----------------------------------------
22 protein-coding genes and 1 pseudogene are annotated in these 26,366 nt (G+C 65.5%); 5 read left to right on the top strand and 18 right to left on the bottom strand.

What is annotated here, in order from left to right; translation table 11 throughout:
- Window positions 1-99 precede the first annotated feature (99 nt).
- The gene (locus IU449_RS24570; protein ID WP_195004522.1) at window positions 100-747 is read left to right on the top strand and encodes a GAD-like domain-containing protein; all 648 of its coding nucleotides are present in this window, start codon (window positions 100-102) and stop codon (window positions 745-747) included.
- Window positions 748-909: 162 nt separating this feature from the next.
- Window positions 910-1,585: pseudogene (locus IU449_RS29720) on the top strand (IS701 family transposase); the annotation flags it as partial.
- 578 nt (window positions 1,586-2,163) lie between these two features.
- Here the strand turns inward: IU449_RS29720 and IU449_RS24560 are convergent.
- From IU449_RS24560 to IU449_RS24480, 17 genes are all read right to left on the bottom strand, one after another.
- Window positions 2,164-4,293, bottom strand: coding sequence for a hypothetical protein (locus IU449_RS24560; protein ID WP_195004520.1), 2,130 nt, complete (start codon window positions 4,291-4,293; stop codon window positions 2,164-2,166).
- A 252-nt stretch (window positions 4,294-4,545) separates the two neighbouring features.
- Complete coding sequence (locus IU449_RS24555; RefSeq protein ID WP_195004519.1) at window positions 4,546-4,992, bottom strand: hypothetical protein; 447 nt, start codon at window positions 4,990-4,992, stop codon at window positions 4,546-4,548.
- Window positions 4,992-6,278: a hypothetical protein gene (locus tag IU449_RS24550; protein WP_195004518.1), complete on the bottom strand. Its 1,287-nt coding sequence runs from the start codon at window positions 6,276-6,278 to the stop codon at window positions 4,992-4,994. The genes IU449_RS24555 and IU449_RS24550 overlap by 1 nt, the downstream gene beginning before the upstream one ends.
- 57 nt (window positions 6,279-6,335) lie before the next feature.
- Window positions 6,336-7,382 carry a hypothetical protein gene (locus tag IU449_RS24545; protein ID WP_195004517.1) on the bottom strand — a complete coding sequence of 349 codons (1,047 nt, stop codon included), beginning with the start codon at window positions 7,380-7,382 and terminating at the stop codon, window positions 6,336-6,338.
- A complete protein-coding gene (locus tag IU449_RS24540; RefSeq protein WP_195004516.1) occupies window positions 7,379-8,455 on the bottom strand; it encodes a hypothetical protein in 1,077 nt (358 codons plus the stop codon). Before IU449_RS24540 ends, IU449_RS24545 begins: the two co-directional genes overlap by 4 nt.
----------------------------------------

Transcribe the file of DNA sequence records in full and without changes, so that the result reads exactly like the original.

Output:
22 protein-coding genes and 1 pseudogene are annotated in these 26,366 nt (G+C 65.5%); 5 read left to right on the top strand and 18 right to left on the bottom strand.

What is annotated here, in order from left to right; translation table 11 throughout:
- Window positions 1-99 precede the first annotated feature (99 nt).
- The gene (locus IU449_RS24570; protein ID WP_195004522.1) at window positions 100-747 is read left to right on the top strand and encodes a GAD-like domain-containing protein; all 648 of its coding nucleotides are present in this window, start codon (window positions 100-102) and stop codon (window positions 745-747) included.
- Window positions 748-909: 162 nt separating this feature from the next.
- Window positions 910-1,585: pseudogene (locus IU449_RS29720) on the top strand (IS701 family transposase); the annotation flags it as partial.
- 578 nt (window positions 1,586-2,163) lie between these two features.
- Here the strand turns inward: IU449_RS29720 and IU449_RS24560 are convergent.
- From IU449_RS24560 to IU449_RS24480, 17 genes are all read right to left on the bottom strand, one after another.
- Window positions 2,164-4,293, bottom strand: coding sequence for a hypothetical protein (locus IU449_RS24560; protein ID WP_195004520.1), 2,130 nt, complete (start codon window positions 4,291-4,293; stop codon window positions 2,164-2,166).
- A 252-nt stretch (window positions 4,294-4,545) separates the two neighbouring features.
- Complete coding sequence (locus IU449_RS24555; RefSeq protein ID WP_195004519.1) at window positions 4,546-4,992, bottom strand: hypothetical protein; 447 nt, start codon at window positions 4,990-4,992, stop codon at window positions 4,546-4,548.
- Window positions 4,992-6,278: a hypothetical protein gene (locus tag IU449_RS24550; protein WP_195004518.1), complete on the bottom strand. Its 1,287-nt coding sequence runs from the start codon at window positions 6,276-6,278 to the stop codon at window positions 4,992-4,994. The genes IU449_RS24555 and IU449_RS24550 overlap by 1 nt, the downstream gene beginning before the upstream one ends.
- 57 nt (window positions 6,279-6,335) lie before the next feature.
- Window positions 6,336-7,382 carry a hypothetical protein gene (locus tag IU449_RS24545; protein ID WP_195004517.1) on the bottom strand — a complete coding sequence of 349 codons (1,047 nt, stop codon included), beginning with the start codon at window positions 7,380-7,382 and terminating at the stop codon, window positions 6,336-6,338.
- A complete protein-coding gene (locus tag IU449_RS24540; RefSeq protein WP_195004516.1) occupies window positions 7,379-8,455 on the bottom strand; it encodes a hypothetical protein in 1,077 nt (358 codons plus the stop codon). Before IU449_RS24540 ends, IU449_RS24545 begins: the two co-directional genes overlap by 4 nt.